Okay, this is Part 1 of the Big Study. But having a Part 1 of Part 3 seemed a bit ‘Hunger Games’ of me. Or even worse, ‘The Hobbit’.
In late March I committed myself to my largest data collection to date. I set my age parameters to 25-40 years, and my distance parameters to 50km. Over a few days I swiped through 200 profiles without discrimination, recording 13 data points on each profile. I managed to find one person worth matching with (and then quickly found myself bored when I realised I was asking all the questions), and once again questioned why I like men.
And then I stared at the data – for weeks. I plugged it in to visualisation apps. I attended an Excel Bootcamp, sure that if I just understood VLOOKUPS, or heard about a different chart type, I could get this data to tell the grand story I thought it must.
What I mainly discovered is that Excel really doesn’t like that part of my data is text (four data points are Y/N). So what I’m going to do is slowly tease out some insights. Maybe there isn’t one big story to tell, but there are some smaller ones. And they’re not necessarily the stories I thought I’d be telling (surely the most fun part of data analysis – when the data tells you something unexpected).
In my last Tinder Trends entry, I talked about the infamous bios. It got pretty macro, so in this case I only looked for a few data points. I wanted to tie it back to the idea that you should:
- Have something to say for yourself
- Know what you want and what you like
- …I didn’t concern myself too much with fuckwittage this time, but I did have one more bio feature I was curious about…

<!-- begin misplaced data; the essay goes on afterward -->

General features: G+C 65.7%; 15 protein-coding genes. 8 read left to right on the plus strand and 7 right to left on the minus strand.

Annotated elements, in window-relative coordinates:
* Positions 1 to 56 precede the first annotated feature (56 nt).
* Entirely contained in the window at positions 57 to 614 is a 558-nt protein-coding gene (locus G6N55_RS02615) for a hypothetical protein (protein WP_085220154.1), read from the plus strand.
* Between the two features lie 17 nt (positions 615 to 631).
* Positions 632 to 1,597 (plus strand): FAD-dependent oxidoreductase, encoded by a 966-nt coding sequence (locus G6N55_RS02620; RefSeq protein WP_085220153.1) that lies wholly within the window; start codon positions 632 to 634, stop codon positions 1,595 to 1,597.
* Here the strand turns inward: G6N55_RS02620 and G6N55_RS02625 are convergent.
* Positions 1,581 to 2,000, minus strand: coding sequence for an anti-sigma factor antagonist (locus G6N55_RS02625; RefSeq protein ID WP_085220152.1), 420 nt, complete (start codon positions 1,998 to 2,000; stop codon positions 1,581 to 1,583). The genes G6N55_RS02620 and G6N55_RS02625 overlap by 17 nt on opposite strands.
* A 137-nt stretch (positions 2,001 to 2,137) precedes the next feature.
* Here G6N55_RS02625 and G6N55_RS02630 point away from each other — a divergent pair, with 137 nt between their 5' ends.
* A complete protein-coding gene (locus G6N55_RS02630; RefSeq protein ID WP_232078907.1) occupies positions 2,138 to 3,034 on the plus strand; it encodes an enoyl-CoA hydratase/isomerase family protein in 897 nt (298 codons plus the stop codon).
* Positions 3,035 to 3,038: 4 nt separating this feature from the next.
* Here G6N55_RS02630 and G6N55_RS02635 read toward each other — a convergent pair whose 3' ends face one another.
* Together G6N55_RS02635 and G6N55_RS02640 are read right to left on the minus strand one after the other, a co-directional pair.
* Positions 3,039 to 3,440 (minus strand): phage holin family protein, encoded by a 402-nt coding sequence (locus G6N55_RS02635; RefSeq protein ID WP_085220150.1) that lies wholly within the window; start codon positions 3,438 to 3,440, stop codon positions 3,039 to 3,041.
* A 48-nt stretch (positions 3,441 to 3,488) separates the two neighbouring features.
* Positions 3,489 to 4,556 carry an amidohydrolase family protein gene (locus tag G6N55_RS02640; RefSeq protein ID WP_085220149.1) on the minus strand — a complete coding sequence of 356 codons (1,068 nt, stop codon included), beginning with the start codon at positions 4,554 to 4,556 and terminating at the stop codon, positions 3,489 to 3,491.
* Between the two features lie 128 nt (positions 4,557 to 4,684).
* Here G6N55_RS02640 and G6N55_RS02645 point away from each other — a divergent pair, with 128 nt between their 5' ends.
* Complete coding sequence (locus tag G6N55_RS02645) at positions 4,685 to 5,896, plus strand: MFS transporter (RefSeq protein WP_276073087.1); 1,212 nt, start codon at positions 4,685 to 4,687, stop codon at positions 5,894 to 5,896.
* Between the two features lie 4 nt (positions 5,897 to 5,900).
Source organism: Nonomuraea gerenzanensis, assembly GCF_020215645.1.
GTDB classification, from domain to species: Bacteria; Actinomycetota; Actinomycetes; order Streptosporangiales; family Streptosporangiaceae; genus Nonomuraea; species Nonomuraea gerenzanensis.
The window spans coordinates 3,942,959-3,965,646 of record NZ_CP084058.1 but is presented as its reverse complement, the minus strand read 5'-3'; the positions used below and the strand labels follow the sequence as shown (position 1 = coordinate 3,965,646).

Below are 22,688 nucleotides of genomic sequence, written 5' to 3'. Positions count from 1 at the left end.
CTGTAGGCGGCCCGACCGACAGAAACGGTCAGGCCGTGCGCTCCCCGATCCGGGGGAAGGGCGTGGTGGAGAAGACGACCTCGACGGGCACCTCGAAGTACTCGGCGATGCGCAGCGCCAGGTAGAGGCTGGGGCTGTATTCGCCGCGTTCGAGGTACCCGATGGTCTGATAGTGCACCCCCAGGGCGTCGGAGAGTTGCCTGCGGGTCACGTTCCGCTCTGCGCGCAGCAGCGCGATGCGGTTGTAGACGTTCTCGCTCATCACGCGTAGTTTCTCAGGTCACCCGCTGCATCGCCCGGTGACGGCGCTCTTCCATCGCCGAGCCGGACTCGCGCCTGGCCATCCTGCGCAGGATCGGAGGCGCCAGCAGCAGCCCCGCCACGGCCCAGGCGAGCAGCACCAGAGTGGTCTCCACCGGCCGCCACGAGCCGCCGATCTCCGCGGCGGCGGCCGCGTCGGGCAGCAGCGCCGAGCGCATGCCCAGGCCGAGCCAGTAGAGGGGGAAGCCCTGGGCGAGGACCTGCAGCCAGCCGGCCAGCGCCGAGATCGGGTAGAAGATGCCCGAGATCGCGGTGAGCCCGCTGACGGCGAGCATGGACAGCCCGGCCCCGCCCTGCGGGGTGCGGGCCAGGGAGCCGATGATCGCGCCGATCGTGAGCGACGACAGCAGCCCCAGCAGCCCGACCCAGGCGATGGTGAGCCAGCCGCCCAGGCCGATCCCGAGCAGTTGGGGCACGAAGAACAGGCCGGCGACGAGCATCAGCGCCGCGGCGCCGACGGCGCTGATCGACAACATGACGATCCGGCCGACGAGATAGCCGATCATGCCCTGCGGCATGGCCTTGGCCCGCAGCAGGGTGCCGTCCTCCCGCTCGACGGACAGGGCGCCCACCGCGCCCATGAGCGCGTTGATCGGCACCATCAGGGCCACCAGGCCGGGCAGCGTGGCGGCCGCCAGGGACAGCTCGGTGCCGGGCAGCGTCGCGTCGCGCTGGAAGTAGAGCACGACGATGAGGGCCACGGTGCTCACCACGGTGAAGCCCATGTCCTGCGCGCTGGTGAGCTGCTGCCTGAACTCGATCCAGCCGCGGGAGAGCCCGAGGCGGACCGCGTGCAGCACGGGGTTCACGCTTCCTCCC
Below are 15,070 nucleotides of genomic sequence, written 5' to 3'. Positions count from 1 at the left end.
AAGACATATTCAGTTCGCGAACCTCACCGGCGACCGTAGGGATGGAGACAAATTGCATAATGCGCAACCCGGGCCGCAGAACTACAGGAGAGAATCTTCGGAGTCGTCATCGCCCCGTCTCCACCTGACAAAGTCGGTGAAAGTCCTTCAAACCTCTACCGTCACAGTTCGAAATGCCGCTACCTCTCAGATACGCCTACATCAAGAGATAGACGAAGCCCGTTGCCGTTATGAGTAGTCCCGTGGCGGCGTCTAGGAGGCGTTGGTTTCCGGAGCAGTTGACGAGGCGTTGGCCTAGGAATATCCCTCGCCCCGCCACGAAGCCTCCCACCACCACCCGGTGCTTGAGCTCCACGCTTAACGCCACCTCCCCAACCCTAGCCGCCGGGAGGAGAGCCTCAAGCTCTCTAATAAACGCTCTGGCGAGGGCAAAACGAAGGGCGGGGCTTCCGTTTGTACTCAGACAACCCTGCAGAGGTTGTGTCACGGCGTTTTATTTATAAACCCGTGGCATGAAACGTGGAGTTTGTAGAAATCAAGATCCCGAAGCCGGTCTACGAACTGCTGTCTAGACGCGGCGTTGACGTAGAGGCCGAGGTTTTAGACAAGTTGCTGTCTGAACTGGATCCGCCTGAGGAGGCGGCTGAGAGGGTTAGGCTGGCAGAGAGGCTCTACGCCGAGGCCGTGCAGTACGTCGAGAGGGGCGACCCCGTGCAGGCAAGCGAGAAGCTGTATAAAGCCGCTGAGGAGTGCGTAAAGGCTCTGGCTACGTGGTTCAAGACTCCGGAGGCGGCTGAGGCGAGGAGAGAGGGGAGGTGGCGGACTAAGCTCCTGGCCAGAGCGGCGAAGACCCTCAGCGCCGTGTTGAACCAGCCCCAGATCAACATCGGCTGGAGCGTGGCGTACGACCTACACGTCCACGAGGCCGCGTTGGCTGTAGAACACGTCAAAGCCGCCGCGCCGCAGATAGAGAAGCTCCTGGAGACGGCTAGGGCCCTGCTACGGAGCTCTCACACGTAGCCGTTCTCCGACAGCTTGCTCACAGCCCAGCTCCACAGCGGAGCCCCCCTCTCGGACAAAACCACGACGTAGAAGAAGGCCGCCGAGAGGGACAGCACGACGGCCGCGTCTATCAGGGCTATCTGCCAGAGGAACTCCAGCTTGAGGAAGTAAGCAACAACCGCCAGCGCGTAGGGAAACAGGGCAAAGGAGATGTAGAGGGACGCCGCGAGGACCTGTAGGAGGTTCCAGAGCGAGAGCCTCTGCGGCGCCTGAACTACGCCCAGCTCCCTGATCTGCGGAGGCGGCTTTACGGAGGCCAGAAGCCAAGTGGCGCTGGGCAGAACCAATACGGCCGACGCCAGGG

Height. I felt like it comes up a lot, and I sort of scoff every time I see it. For one, it’s only ever tall guys who list their height, which feels kind of like boasting. Also, I don’t think height’s a personality feature. During my data compilation, I ran a (very small) poll on Twitter to see if other people felt the way I do – that it’s probably not that important to know during the very early stages:
I didn’t get any in-depth responses, but I do wonder if the two women who responded with ‘Yes’ are of non-average height themselves, as I can understand the relevance if you yourself are very short or very tall. Just for avoiding potential neck strain issues.
So what did the data actually say?
This larger sample closed the gap a bit on the old ‘I will rely solely on my appearance’ brigade, with only 23% represented this time rather than 35% in the last sample.
Obviously, the following figures are from the remaining 77% who had something to say for themselves.
This chart doesn’t really represent the crossover of these three data points – I did some unnecessarily fancy Excel formula work to find there were 30 profiles that featured what they do, what they’re looking for, and height (i.e 15% of the total sample).
So, first observation: the height things isn’t really too widespread. It’s noticeable, but not exactly endemic. Can we even call ‘about 15%’ a trend? Look, if a girl has nicknamed you The Mountain and you’re not keen to go through that again (or….you’re really keen for that to happen again), chuck it in there. But just know it doesn’t make you better than anyone else.